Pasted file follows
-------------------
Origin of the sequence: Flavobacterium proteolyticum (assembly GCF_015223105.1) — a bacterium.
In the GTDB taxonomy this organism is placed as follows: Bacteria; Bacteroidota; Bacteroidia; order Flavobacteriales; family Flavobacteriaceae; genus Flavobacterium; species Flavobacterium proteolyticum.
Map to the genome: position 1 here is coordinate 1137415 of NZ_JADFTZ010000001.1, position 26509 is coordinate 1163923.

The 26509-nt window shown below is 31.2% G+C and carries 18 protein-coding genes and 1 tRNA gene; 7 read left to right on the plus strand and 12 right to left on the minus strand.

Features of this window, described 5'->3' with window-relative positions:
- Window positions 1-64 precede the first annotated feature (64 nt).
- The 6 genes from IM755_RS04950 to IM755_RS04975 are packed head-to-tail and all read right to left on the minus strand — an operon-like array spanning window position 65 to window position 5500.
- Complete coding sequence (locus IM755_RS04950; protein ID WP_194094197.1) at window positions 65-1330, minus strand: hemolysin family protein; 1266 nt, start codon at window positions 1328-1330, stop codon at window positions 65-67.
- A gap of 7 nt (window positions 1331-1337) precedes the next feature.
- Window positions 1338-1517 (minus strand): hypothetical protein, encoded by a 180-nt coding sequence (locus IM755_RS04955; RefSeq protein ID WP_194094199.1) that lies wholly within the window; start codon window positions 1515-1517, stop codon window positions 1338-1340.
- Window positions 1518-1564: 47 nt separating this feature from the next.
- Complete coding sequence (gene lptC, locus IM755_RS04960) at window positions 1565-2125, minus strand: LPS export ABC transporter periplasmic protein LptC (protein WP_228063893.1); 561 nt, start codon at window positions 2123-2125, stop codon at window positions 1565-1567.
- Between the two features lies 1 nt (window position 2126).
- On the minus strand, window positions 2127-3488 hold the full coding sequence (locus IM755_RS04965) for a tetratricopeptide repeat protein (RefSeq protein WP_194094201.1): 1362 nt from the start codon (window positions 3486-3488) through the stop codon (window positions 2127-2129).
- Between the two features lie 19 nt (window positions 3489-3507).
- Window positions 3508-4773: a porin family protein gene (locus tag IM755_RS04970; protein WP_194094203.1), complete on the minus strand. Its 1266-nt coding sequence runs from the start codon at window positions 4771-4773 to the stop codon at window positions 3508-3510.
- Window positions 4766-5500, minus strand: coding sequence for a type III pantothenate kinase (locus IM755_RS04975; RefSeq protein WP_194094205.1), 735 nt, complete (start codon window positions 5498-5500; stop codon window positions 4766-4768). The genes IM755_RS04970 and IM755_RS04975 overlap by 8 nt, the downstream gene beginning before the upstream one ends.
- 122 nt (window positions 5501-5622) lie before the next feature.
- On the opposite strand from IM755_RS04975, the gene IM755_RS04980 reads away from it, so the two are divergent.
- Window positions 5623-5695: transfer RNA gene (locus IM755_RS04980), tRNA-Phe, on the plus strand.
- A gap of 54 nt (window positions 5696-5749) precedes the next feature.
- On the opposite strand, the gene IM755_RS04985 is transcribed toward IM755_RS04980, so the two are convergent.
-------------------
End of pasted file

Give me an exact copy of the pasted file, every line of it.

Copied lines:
Origin of the sequence: Flavobacterium proteolyticum (assembly GCF_015223105.1) — a bacterium.
In the GTDB taxonomy this organism is placed as follows: Bacteria; Bacteroidota; Bacteroidia; order Flavobacteriales; family Flavobacteriaceae; genus Flavobacterium; species Flavobacterium proteolyticum.
Map to the genome: position 1 here is coordinate 1137415 of NZ_JADFTZ010000001.1, position 26509 is coordinate 1163923.

The 26509-nt window shown below is 31.2% G+C and carries 18 protein-coding genes and 1 tRNA gene; 7 read left to right on the plus strand and 12 right to left on the minus strand.

Features of this window, described 5'->3' with window-relative positions:
- Window positions 1-64 precede the first annotated feature (64 nt).
- The 6 genes from IM755_RS04950 to IM755_RS04975 are packed head-to-tail and all read right to left on the minus strand — an operon-like array spanning window position 65 to window position 5500.
- Complete coding sequence (locus IM755_RS04950; protein ID WP_194094197.1) at window positions 65-1330, minus strand: hemolysin family protein; 1266 nt, start codon at window positions 1328-1330, stop codon at window positions 65-67.
- A gap of 7 nt (window positions 1331-1337) precedes the next feature.
- Window positions 1338-1517 (minus strand): hypothetical protein, encoded by a 180-nt coding sequence (locus IM755_RS04955; RefSeq protein ID WP_194094199.1) that lies wholly within the window; start codon window positions 1515-1517, stop codon window positions 1338-1340.
- Window positions 1518-1564: 47 nt separating this feature from the next.
- Complete coding sequence (gene lptC, locus IM755_RS04960) at window positions 1565-2125, minus strand: LPS export ABC transporter periplasmic protein LptC (protein WP_228063893.1); 561 nt, start codon at window positions 2123-2125, stop codon at window positions 1565-1567.
- Between the two features lies 1 nt (window position 2126).
- On the minus strand, window positions 2127-3488 hold the full coding sequence (locus IM755_RS04965) for a tetratricopeptide repeat protein (RefSeq protein WP_194094201.1): 1362 nt from the start codon (window positions 3486-3488) through the stop codon (window positions 2127-2129).
- Between the two features lie 19 nt (window positions 3489-3507).
- Window positions 3508-4773: a porin family protein gene (locus tag IM755_RS04970; protein WP_194094203.1), complete on the minus strand. Its 1266-nt coding sequence runs from the start codon at window positions 4771-4773 to the stop codon at window positions 3508-3510.
- Window positions 4766-5500, minus strand: coding sequence for a type III pantothenate kinase (locus IM755_RS04975; RefSeq protein WP_194094205.1), 735 nt, complete (start codon window positions 5498-5500; stop codon window positions 4766-4768). The genes IM755_RS04970 and IM755_RS04975 overlap by 8 nt, the downstream gene beginning before the upstream one ends.
- 122 nt (window positions 5501-5622) lie before the next feature.
- On the opposite strand from IM755_RS04975, the gene IM755_RS04980 reads away from it, so the two are divergent.
- Window positions 5623-5695: transfer RNA gene (locus IM755_RS04980), tRNA-Phe, on the plus strand.
- A gap of 54 nt (window positions 5696-5749) precedes the next feature.
- On the opposite strand, the gene IM755_RS04985 is transcribed toward IM755_RS04980, so the two are convergent.